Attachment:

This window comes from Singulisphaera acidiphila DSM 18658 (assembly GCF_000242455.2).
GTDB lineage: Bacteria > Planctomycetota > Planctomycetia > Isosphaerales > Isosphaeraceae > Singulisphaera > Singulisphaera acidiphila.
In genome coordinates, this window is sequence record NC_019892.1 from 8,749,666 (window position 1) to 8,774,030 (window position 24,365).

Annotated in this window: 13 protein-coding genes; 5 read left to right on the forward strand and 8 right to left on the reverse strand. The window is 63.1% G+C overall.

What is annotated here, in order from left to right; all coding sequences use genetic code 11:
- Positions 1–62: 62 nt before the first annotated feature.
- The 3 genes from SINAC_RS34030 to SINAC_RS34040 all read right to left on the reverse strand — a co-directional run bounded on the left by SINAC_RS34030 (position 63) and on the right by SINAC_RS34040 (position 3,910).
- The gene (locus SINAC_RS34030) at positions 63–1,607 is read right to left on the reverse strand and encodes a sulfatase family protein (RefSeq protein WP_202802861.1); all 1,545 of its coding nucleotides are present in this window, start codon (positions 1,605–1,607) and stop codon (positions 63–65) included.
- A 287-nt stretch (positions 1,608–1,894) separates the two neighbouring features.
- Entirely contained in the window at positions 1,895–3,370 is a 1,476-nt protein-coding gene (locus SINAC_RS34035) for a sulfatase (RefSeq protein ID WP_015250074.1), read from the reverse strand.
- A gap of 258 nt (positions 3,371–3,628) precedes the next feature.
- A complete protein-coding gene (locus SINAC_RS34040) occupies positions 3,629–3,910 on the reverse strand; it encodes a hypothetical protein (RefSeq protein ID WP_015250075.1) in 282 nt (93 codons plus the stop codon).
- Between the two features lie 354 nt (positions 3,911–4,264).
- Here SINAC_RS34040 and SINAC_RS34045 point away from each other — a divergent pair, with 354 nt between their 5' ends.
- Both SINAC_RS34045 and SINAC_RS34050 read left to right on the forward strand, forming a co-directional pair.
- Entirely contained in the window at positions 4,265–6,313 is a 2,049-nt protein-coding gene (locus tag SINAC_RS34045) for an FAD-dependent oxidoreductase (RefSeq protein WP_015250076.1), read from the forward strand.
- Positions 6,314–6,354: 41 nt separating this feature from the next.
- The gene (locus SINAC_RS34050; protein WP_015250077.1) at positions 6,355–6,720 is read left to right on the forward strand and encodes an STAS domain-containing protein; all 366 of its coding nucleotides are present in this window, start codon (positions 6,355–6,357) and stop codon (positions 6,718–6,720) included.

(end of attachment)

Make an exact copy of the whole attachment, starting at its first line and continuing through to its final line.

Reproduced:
This window comes from Singulisphaera acidiphila DSM 18658 (assembly GCF_000242455.2).
GTDB lineage: Bacteria > Planctomycetota > Planctomycetia > Isosphaerales > Isosphaeraceae > Singulisphaera > Singulisphaera acidiphila.
In genome coordinates, this window is sequence record NC_019892.1 from 8,749,666 (window position 1) to 8,774,030 (window position 24,365).

Annotated in this window: 13 protein-coding genes; 5 read left to right on the forward strand and 8 right to left on the reverse strand. The window is 63.1% G+C overall.

What is annotated here, in order from left to right; all coding sequences use genetic code 11:
- Positions 1–62: 62 nt before the first annotated feature.
- The 3 genes from SINAC_RS34030 to SINAC_RS34040 all read right to left on the reverse strand — a co-directional run bounded on the left by SINAC_RS34030 (position 63) and on the right by SINAC_RS34040 (position 3,910).
- The gene (locus SINAC_RS34030) at positions 63–1,607 is read right to left on the reverse strand and encodes a sulfatase family protein (RefSeq protein WP_202802861.1); all 1,545 of its coding nucleotides are present in this window, start codon (positions 1,605–1,607) and stop codon (positions 63–65) included.
- A 287-nt stretch (positions 1,608–1,894) separates the two neighbouring features.
- Entirely contained in the window at positions 1,895–3,370 is a 1,476-nt protein-coding gene (locus SINAC_RS34035) for a sulfatase (RefSeq protein ID WP_015250074.1), read from the reverse strand.
- A gap of 258 nt (positions 3,371–3,628) precedes the next feature.
- A complete protein-coding gene (locus SINAC_RS34040) occupies positions 3,629–3,910 on the reverse strand; it encodes a hypothetical protein (RefSeq protein ID WP_015250075.1) in 282 nt (93 codons plus the stop codon).
- Between the two features lie 354 nt (positions 3,911–4,264).
- Here SINAC_RS34040 and SINAC_RS34045 point away from each other — a divergent pair, with 354 nt between their 5' ends.
- Both SINAC_RS34045 and SINAC_RS34050 read left to right on the forward strand, forming a co-directional pair.
- Entirely contained in the window at positions 4,265–6,313 is a 2,049-nt protein-coding gene (locus tag SINAC_RS34045) for an FAD-dependent oxidoreductase (RefSeq protein WP_015250076.1), read from the forward strand.
- Positions 6,314–6,354: 41 nt separating this feature from the next.
- The gene (locus SINAC_RS34050; protein WP_015250077.1) at positions 6,355–6,720 is read left to right on the forward strand and encodes an STAS domain-containing protein; all 366 of its coding nucleotides are present in this window, start codon (positions 6,355–6,357) and stop codon (positions 6,718–6,720) included.